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 Formulary Chapter 4: Central nervous system - Full Chapter
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04.06  Expand sub section  Drugs used in nausea and vertigo
 note 
  • Anti-emetics should only be prescribed when the cause of nausea or vomiting is known. If an anti-emetic is indicated, the drug should be chosen according to the aetiology.
  • Metoclopramide, prochlorperazine and haloperidol may cause extrapyramidal side effects, particularly in children and young adults. Domperidone is much less likely to cause these. Acute dystonias may be treated with procyclidine injection.
  • Sickness in pregnancy is best left untreated unless severe. Specialist advice should be sought before using an antiemetic in pregnancy.
  • Dexamethasone, Lorazepam and Levomepromazine are also used in nausea and vomiting associated with cytotoxic therapy.
  • Levomepromazine tablets are available as 25mg strength and also as a 6mg (unlicensed) strength to assist administration of smaller doses. Take care when prescribing that the correct strength is specified.
  • For further information on prescribing of anti-emetics in malignancy see 'Nausea and Vomiting' section (page 18) of Leicestershire guidance.
  • Hyoscine patches are occasionally used by specialists in palliative care or neurology for treatment of hypersalivation.
  • For further information regarding the use of anti-emetics in palliative care please see the LOROS guidance on symptom management.
Metoclopramide Hydrochloride
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First Choice
Green
For symptoms associated with gastro-duodenal, hepatic and biliary disease because it acts directly on the gastro-intestinal tract.
Can cause dystonic reactions in young adults.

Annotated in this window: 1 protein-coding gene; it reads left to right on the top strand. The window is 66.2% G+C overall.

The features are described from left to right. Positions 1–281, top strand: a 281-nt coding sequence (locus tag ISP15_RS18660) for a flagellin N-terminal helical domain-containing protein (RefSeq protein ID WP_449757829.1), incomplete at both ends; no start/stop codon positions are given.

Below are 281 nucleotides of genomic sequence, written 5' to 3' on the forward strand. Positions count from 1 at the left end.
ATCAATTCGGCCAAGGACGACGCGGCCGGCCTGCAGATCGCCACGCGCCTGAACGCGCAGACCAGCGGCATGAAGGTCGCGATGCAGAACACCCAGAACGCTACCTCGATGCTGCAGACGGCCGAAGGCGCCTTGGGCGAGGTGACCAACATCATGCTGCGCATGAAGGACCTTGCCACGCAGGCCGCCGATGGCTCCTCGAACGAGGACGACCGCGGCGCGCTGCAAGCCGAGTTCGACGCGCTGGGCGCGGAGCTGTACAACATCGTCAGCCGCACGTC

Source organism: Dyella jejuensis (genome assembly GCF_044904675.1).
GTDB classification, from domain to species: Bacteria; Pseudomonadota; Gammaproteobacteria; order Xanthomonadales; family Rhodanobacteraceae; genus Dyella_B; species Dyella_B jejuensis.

The MHRA have advised that the maximum dose in adults in 24 hours is 30mg. The usual dose is 10mg up to three times a day. Treatment should be limited to a maximum of 5 days. 
Prochlorperazine
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First Choice
Green
Nausea associated with vertigo.
Avoid in the elderly during very hot or very cold weather (risk of hyper- or hypothermia)
 
Domperidone
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Second Choice
Green
Acts at the chemoreceptor trigger zone; used for the relief of nausea and vomiting associated with cytotoxic therapy. It is less likely to cause central effects (e.g. sedation and extrapyramidal reactions) because it does not readily cross the blood-brain barrier. It is preferred for patients with Parkinson’s disease or those with a high risk of dystonias.
Also has a place in the treatment of non-ulcer dyspepsia.
The MHRA has advised that there is a small risk of serious ventricular arrhythmia and sudden cardiac death with domperidone. See link below 
Link  MHRA Advice: Domperidone: risks of cardiac side effects— indication restricted to nausea and vomiting, new contraindications, and reduced dose and duration of use
Link  UKMI Advice: Domperidone: new restrictions in use
   
Cyclizine
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Restricted Drug Restricted
Green
If nausea or vomiting is unresponsive.
Cyclizine has antihistaminic and anticholinergic actions, which may be additive to the other agents listed. Sedative at higher doses.
 
   
Haloperidol
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Restricted Drug Restricted
Green
Nausea or vomiting induced by opioids in palliative care. There have been shortages recently of haloperidol and also of the alternatives recommended. Therefore check LMSG statement below for alternatives.

The statement does not apply to treatment of delirium on ITU at UHL. Relevant clinicians will receive appropriate guidance as required.  
Link  Leicestershire Guidance: Treatment of Nausea and Vomiting in Palliative Care